Portland City Government To Transition Away From Gas-Powered Leaf Blowers
Rebecca Ellis in OPB News

Portland Plans to Get Rid of City's Gas-Powered Leaf Blowers Starting in 2021
Everton Bailey Jr. in The Oregonian 


Pictured: Rep. Keny - Guyer Policy Advisor Jason Trombley, Commissioner Vega Pederson, and Commissioner Fish Senior Policy Advisor Asena Lawrence

Pictured above: Rep. Keny Guyer Policy Advisor Jason Trombley, County Commissioner Vega Pederson, Commissioner Fish Senior Policy Advisor Asena Lawrence. 

A Thanksgiving Story

November 27, 2019

Last Saturday, I attended a wedding at the First Congregational Church in downtown Portland. My friends Denise and Julius tied the knot in the presence of family and friends. Their relationship has taught me life lessons I will never forget. And their story reminds me why Portland is such a special place.

Ten years ago, Denise and Julius were homeless, living under a bridge. Outreach workers from JOIN helped them find their first apartment together. At the time, I served as Housing Commissioner for the City. I asked my friend Marc Jolin (Executive Director of JOIN) if I could deliver a meal to one of their clients over the holidays. That’s how I was first introduced to Denise and Julius.

On Christmas Eve, my family visited them at their apartment off Powell and 72nd. They were kind and welcoming. Later, I became part of their informal support group and we were able to help them in other ways. Over the years, they faced significant adversity – evictions, financial challenges, disabilities, and major healthcare setbacks. Their story of resilience and grace is inspiring enough, but what I witnessed on Saturday was even more powerful.

Denise and Julius volunteer for Potluck in the Park and have served on the board of the non-profit. They have brought hope to the lives of literally thousands of people. And they serve as role models of what it means to be deeply engaged in your community.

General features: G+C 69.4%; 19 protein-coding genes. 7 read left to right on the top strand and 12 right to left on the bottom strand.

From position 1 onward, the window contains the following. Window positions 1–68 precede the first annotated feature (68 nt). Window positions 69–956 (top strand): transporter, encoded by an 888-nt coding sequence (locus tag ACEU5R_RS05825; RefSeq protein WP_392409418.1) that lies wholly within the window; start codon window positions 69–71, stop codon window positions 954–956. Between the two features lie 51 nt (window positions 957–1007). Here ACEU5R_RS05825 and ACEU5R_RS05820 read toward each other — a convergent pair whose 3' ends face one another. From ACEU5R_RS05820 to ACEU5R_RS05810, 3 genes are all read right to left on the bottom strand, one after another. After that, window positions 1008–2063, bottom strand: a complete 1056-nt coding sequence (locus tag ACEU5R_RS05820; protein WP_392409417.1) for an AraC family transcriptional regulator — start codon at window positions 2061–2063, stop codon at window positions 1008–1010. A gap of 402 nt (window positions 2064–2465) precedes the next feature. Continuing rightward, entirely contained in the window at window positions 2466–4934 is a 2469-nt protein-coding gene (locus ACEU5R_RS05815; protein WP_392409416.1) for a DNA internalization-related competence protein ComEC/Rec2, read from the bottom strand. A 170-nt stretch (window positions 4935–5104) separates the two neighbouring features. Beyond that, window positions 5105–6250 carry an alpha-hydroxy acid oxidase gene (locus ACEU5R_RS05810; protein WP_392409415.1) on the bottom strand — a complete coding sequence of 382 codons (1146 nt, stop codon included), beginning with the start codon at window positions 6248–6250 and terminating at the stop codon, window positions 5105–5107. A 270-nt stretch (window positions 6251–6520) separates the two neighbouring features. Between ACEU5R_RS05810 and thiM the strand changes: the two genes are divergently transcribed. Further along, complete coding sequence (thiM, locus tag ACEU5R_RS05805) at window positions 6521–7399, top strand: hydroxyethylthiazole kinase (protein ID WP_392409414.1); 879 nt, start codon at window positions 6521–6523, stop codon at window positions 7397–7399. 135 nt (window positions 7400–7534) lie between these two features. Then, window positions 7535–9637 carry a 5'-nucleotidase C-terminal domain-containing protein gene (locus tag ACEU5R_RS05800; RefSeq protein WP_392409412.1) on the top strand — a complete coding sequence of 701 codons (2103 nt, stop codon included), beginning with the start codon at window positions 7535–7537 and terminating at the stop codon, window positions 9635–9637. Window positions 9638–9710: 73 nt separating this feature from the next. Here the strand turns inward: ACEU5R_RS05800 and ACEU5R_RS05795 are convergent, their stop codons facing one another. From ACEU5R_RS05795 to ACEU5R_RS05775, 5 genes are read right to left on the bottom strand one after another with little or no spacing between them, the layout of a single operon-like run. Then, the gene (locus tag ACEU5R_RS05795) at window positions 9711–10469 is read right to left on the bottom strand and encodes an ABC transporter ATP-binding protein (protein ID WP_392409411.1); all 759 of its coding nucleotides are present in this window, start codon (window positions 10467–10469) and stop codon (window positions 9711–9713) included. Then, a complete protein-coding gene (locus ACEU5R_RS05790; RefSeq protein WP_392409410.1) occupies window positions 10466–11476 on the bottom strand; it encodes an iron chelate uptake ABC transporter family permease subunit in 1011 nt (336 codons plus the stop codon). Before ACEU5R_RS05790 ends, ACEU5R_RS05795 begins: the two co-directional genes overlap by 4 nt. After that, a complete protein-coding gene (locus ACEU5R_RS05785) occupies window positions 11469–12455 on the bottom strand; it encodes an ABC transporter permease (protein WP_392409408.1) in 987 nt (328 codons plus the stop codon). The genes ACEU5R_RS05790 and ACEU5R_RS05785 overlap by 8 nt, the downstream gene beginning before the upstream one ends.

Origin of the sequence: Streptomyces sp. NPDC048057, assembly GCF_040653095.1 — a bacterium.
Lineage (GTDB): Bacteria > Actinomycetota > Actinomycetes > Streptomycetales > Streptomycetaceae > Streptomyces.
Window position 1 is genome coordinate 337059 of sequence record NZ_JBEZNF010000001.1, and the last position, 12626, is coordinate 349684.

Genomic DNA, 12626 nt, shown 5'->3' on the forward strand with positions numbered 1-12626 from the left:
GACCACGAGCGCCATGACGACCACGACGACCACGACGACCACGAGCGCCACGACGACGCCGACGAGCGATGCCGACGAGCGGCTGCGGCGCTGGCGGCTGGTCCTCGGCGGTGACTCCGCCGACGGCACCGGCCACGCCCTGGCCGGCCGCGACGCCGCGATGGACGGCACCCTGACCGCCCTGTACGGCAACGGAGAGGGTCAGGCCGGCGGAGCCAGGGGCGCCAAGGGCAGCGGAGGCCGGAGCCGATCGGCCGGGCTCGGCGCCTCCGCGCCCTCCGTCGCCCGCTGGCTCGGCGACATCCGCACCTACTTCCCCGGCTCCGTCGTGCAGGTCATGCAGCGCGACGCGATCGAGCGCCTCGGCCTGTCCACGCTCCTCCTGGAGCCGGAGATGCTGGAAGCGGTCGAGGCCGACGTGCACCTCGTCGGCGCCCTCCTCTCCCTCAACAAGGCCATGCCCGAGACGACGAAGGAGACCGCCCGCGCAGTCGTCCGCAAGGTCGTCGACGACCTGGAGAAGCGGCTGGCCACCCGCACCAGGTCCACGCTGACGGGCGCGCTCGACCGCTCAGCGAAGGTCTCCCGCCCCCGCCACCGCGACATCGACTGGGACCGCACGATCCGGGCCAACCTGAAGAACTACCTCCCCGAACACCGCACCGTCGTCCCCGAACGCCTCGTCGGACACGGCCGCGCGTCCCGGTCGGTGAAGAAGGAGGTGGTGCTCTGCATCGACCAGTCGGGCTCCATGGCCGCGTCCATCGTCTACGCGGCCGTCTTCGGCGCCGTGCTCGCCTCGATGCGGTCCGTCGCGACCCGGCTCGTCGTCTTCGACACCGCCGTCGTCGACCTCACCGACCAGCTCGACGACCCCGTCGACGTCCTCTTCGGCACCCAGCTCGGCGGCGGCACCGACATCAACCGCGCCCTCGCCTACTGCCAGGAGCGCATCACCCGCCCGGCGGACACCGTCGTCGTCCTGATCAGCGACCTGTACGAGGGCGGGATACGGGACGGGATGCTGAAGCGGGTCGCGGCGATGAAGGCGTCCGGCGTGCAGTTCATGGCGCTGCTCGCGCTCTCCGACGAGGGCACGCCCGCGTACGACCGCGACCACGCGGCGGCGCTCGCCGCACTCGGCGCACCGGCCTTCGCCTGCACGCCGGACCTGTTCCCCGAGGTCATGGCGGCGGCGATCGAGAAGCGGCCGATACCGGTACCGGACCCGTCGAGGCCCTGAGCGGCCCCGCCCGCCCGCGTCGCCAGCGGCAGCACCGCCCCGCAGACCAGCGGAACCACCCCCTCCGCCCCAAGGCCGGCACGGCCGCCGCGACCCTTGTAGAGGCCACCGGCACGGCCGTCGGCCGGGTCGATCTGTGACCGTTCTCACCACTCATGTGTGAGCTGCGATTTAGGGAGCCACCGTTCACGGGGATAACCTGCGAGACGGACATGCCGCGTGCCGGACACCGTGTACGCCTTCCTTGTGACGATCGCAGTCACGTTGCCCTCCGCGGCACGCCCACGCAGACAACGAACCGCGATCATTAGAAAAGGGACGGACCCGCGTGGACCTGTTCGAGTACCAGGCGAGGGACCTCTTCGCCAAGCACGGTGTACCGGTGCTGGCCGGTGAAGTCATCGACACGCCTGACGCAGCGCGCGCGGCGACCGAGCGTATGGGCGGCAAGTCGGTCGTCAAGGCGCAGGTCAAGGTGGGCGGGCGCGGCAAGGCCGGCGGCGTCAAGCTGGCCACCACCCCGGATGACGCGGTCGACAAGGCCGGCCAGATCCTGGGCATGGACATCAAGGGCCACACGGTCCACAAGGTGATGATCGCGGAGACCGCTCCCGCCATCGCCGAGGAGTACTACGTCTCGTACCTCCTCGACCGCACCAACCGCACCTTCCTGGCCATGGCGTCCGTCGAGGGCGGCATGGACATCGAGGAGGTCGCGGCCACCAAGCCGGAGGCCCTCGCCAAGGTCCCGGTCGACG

Originally, their plan was to get married in Vancouver – it would be cheaper than getting married in Oregon. But their friends and colleagues at Potluck in the Park had a different plan. They started a GoFundMe campaign, lined up donations including a two-night stay in the downtown Hilton, rented the church, and reunited long lost family members. And, as a result, Denise and Julius had a wedding that truly honored their commitment to each other.

Thanksgiving is a time to count our blessings. This year I’m grateful for my friendship with Denise and Julius. For the Potluck in the Park family that organized an unforgettable wedding. For the JOIN family that every day helps people transition from our streets to safe homes. And for all those who believe that housing and healthcare are basic human rights.

Portland Parks & Recreation: A Sustainable Future Council Work Session

November 26, 2019

Today, Portland Parks & Recreation (PP&R) held a work session with Council called “A Sustainable Future.”

After last year’s challenging budget, Council directed Parks to take a deeper look at the financial trajectory of the bureau. Today’s work session was the bureau’s opportunity to share the findings of their research into future service levels and potential new funding models.

Council also offered preliminary feedback about next steps for the bureau with a shared goal of creating a more equitable parks system for all.

Commissioner Fish and bureau leadership will take what they heard from Council at the work session and work together to develop a strategy to put the bureau on solid, sustainable footing for current and future Portlanders. That includes coming up with preferred funding scenarios and taking a deeper dive on funding alternatives that show promise.


Work Session Presentation


Portland Parks & Recreation: A Sustainable Future. City Council Work Session on Tuesday, November 26, 2019

PP&R Website


Portland Wants to Rescue It's Park System. Where Will the Money Come From?

Rebecca Ellis in OPB News